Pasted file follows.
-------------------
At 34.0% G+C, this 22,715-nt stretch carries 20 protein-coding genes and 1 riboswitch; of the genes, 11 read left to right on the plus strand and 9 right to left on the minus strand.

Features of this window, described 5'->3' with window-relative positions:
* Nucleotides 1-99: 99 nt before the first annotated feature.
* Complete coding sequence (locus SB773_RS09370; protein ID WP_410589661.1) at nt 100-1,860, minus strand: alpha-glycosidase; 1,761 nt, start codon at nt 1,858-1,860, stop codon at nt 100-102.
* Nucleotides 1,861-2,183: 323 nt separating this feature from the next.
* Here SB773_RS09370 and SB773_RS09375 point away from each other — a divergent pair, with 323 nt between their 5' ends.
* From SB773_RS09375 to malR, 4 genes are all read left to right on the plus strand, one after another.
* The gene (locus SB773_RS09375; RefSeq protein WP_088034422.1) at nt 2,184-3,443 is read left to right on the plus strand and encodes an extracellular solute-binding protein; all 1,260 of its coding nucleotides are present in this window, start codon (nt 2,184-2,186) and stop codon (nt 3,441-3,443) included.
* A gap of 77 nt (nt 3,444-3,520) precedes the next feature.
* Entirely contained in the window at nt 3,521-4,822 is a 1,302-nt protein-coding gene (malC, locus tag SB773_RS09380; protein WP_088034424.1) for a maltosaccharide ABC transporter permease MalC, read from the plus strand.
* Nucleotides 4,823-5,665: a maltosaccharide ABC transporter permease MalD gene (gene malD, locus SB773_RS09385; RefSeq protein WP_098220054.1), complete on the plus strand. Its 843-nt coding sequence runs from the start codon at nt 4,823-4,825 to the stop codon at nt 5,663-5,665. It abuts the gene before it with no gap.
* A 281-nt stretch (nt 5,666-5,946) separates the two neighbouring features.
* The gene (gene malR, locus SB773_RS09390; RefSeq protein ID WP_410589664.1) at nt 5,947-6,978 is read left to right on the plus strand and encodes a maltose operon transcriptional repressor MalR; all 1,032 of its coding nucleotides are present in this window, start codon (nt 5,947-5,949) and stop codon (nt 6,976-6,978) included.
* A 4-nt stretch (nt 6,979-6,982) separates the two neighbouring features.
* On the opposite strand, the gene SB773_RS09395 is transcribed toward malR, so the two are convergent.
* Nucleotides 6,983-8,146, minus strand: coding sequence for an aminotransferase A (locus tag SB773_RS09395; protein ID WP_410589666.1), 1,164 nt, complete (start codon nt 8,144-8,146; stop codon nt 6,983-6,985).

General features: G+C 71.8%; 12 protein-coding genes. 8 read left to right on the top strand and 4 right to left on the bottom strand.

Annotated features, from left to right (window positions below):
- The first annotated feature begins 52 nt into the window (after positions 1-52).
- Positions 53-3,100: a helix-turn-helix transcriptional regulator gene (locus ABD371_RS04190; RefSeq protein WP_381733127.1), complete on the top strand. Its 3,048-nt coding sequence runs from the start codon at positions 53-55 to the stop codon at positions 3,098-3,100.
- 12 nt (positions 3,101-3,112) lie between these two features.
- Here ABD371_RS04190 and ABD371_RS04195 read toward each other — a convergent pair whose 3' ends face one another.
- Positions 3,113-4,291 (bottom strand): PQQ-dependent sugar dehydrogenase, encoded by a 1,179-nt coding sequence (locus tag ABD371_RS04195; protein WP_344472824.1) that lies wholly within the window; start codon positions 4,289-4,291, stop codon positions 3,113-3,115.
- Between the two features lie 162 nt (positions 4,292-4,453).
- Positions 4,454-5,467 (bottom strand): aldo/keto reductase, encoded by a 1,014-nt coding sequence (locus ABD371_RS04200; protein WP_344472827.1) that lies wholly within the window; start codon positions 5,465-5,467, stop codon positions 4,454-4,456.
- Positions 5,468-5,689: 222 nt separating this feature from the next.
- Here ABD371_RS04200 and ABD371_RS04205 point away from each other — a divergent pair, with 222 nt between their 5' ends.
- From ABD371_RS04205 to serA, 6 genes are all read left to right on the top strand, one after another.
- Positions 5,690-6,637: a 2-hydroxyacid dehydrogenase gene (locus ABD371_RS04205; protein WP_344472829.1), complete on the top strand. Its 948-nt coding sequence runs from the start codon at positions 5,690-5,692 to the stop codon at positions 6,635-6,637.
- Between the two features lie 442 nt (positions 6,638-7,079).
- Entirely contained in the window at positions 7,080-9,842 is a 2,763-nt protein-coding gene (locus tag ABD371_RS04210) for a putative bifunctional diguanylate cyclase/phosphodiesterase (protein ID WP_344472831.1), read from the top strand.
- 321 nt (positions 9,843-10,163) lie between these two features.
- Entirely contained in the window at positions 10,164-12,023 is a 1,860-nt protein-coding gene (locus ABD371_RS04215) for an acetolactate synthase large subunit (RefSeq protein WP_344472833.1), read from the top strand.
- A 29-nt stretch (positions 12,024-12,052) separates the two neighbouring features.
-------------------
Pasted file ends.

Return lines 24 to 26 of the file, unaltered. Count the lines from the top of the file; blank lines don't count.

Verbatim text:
- Between the two features lie 162 nt (positions 4,292-4,453).
- Positions 4,454-5,467 (bottom strand): aldo/keto reductase, encoded by a 1,014-nt coding sequence (locus ABD371_RS04200; protein WP_344472827.1) that lies wholly within the window; start codon positions 5,465-5,467, stop codon positions 4,454-4,456.
- Positions 5,468-5,689: 222 nt separating this feature from the next.